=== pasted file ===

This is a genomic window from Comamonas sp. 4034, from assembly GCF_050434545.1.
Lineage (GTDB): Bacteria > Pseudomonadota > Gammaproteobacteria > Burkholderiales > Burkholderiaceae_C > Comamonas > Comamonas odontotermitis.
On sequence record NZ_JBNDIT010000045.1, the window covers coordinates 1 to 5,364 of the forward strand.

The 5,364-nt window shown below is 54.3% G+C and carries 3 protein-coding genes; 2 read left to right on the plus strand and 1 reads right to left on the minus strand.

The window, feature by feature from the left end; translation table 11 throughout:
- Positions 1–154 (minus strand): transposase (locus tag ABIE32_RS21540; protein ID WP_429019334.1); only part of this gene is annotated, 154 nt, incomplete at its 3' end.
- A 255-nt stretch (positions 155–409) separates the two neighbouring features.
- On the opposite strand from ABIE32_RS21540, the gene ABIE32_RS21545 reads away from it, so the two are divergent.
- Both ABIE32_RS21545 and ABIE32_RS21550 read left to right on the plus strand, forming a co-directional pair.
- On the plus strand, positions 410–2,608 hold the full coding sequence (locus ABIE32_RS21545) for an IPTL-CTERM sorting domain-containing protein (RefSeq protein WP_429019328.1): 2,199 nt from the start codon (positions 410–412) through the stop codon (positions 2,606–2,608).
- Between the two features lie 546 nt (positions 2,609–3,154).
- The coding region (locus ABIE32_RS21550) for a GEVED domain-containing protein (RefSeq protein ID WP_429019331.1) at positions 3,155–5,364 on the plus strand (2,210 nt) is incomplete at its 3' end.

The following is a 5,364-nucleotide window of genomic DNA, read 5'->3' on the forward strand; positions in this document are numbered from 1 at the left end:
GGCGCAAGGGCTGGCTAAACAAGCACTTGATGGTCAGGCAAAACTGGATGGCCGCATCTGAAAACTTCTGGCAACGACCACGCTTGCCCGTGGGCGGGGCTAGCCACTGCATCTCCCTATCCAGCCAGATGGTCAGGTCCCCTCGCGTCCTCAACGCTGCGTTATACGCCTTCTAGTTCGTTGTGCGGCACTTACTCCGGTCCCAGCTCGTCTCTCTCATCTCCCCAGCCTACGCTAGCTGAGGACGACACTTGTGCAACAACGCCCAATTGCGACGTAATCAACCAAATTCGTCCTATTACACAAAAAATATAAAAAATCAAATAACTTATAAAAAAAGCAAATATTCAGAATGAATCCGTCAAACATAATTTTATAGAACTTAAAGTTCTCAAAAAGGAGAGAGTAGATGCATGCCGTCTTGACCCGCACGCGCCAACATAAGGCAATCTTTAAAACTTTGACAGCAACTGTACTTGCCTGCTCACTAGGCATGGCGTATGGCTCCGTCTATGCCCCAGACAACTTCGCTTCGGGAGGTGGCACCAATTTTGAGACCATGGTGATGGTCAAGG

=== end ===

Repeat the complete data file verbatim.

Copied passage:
This is a genomic window from Comamonas sp. 4034, from assembly GCF_050434545.1.
Lineage (GTDB): Bacteria > Pseudomonadota > Gammaproteobacteria > Burkholderiales > Burkholderiaceae_C > Comamonas > Comamonas odontotermitis.
On sequence record NZ_JBNDIT010000045.1, the window covers coordinates 1 to 5,364 of the forward strand.

The 5,364-nt window shown below is 54.3% G+C and carries 3 protein-coding genes; 2 read left to right on the plus strand and 1 reads right to left on the minus strand.

The window, feature by feature from the left end; translation table 11 throughout:
- Positions 1–154 (minus strand): transposase (locus tag ABIE32_RS21540; protein ID WP_429019334.1); only part of this gene is annotated, 154 nt, incomplete at its 3' end.
- A 255-nt stretch (positions 155–409) separates the two neighbouring features.
- On the opposite strand from ABIE32_RS21540, the gene ABIE32_RS21545 reads away from it, so the two are divergent.
- Both ABIE32_RS21545 and ABIE32_RS21550 read left to right on the plus strand, forming a co-directional pair.
- On the plus strand, positions 410–2,608 hold the full coding sequence (locus ABIE32_RS21545) for an IPTL-CTERM sorting domain-containing protein (RefSeq protein WP_429019328.1): 2,199 nt from the start codon (positions 410–412) through the stop codon (positions 2,606–2,608).
- Between the two features lie 546 nt (positions 2,609–3,154).
- The coding region (locus ABIE32_RS21550) for a GEVED domain-containing protein (RefSeq protein ID WP_429019331.1) at positions 3,155–5,364 on the plus strand (2,210 nt) is incomplete at its 3' end.

The following is a 5,364-nucleotide window of genomic DNA, read 5'->3' on the forward strand; positions in this document are numbered from 1 at the left end:
GGCGCAAGGGCTGGCTAAACAAGCACTTGATGGTCAGGCAAAACTGGATGGCCGCATCTGAAAACTTCTGGCAACGACCACGCTTGCCCGTGGGCGGGGCTAGCCACTGCATCTCCCTATCCAGCCAGATGGTCAGGTCCCCTCGCGTCCTCAACGCTGCGTTATACGCCTTCTAGTTCGTTGTGCGGCACTTACTCCGGTCCCAGCTCGTCTCTCTCATCTCCCCAGCCTACGCTAGCTGAGGACGACACTTGTGCAACAACGCCCAATTGCGACGTAATCAACCAAATTCGTCCTATTACACAAAAAATATAAAAAATCAAATAACTTATAAAAAAAGCAAATATTCAGAATGAATCCGTCAAACATAATTTTATAGAACTTAAAGTTCTCAAAAAGGAGAGAGTAGATGCATGCCGTCTTGACCCGCACGCGCCAACATAAGGCAATCTTTAAAACTTTGACAGCAACTGTACTTGCCTGCTCACTAGGCATGGCGTATGGCTCCGTCTATGCCCCAGACAACTTCGCTTCGGGAGGTGGCACCAATTTTGAGACCATGGTGATGGTCAAGG